For her work as “municipal official, community organizer and preservation advocate in the village of Palmyra and along the Erie Canal corridor,” Mayor Vicky Daly was awarded the Paul Malo Award by the Landmark Society of Western New York in Rochester.

For her work as “municipal official, community organizer and preservation advocate in the village of Palmyra and along the Erie Canal corridor,” Mayor Vicky Daly was awarded the Paul Malo Award by the Landmark Society of Western New York in Rochester.

“I was surprised and quite flattered,” said Daly, who has been working with the Society as they’ve assisted the village with preservation.

Established in 2008 in honor of one of the state’s most respected preservation advocates, the late Paul Malo, the award recognizes community activists who have done “outstanding work in historic preservation.”

The Society sited Daly as an advocate for “historic preservation, economic  development and heritage tourism, with projects that include the adoption of the first local preservation ordinance in Wayne County, the registration of the village as a certified local government and major expansion of the village’s National Register Historic District.”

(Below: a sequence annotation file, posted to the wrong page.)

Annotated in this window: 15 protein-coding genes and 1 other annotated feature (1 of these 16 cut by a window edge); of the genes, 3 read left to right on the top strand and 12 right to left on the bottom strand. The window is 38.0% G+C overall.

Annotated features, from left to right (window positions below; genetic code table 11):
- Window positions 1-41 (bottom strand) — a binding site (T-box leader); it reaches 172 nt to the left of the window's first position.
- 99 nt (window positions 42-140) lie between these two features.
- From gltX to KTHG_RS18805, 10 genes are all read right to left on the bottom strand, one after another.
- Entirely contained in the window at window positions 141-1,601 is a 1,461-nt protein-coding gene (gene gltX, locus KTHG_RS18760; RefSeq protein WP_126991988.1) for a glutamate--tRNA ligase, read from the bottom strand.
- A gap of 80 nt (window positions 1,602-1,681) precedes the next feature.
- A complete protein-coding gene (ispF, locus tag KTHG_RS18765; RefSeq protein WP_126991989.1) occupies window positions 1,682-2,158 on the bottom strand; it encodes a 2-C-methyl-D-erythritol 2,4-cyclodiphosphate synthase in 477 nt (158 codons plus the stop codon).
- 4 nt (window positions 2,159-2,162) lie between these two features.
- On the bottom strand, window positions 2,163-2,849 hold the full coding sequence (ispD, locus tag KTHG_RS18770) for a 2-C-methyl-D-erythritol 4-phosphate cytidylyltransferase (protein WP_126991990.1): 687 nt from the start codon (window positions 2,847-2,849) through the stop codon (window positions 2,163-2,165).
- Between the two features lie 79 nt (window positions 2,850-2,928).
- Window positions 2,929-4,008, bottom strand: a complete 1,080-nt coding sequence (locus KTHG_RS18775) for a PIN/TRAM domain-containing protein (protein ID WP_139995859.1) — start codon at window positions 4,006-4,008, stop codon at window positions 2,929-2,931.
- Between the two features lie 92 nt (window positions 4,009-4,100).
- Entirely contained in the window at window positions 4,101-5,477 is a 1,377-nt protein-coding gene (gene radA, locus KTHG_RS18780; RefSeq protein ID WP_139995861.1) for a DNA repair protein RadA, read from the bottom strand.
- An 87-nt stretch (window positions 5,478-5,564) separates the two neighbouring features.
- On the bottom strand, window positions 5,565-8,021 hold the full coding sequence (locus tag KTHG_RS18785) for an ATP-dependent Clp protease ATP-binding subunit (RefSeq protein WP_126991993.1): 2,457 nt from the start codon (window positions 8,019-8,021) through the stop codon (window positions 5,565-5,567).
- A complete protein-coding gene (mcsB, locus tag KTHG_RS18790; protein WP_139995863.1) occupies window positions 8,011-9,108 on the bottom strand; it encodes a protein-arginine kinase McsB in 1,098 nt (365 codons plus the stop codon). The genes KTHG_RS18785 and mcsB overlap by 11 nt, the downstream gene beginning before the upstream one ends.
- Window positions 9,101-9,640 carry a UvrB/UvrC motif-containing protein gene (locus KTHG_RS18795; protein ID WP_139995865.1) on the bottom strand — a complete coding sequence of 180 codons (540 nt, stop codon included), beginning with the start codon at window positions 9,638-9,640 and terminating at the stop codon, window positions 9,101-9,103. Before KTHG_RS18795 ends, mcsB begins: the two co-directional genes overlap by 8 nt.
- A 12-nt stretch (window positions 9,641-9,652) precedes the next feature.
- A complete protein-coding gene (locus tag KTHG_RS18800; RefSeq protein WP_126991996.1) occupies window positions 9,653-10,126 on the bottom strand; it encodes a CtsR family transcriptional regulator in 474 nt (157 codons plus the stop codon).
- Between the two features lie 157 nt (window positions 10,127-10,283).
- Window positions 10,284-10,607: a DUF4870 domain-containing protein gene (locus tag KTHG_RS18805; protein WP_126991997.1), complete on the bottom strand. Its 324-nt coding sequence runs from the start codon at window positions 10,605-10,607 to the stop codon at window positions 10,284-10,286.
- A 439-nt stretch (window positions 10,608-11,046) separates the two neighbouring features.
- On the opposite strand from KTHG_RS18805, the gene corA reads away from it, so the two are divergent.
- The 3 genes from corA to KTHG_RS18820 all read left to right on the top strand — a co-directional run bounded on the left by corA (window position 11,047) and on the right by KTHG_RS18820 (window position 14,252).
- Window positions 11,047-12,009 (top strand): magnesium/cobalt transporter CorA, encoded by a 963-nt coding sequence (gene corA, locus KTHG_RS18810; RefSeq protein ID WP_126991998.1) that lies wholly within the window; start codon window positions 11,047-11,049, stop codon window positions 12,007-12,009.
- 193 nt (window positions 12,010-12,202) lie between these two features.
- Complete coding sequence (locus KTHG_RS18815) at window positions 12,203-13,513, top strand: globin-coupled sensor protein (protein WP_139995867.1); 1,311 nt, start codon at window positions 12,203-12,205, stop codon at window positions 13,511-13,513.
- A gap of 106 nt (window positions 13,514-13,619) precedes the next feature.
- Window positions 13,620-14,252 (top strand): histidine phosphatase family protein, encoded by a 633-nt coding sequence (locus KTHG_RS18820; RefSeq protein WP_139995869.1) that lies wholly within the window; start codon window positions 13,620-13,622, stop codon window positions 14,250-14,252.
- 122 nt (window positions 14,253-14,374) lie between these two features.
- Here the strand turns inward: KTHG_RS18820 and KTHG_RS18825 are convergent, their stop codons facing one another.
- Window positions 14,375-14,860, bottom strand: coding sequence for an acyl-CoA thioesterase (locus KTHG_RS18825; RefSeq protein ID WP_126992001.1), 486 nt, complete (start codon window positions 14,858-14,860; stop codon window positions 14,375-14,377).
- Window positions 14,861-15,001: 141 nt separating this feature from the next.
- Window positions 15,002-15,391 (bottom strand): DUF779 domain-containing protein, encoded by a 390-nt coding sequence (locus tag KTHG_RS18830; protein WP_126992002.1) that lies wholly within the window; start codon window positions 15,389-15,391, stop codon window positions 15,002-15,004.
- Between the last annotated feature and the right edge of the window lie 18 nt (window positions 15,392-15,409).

Daly is passionate about preservation because she sees it as a means to an end.

“The architecture that we have is a huge asset,” she said. “It’s one of the reasons, along with the canal and the businesses, that make Palmyra a tourist destination.”

It can enhance economic development, by bringing outside money into the community, which boasts six 19th Century churches, she added.

Besides the churches, a variety of architecture exists.

Huge Victorian homes owned by the wealthiest citizens in the 19th Century, solid middle class homes and homes or cottages close to the canal, where those who worked on the canal lived, are all represented.

Already the village’s architecture is being noticed.

The Landmark Society held its conference in Palmyra and the Federated Garden Club of Rochester brought its tour to Palmyra.

More than 200 structures in the village have been named to the National Register of Historic Places, which allows their owners tax breaks, Daly said.

“It is an honor,” she said.

Locally, the Preservation Commission, headed by Eleanor Drake, is in an educational mode, “because there is a lot of misinformation about preservation.” Speakers present monthly and the commission spotlights historic homes.

“People have to understand what they have and place a value on it,” said the mayor.

Daly considers her award an honor for Palmyra and the people who made it happen, saying there is a group of two dozen volunteers from the village and town of Palmyra and from Macedon who researched and did a lot of the leg work to promote preservation.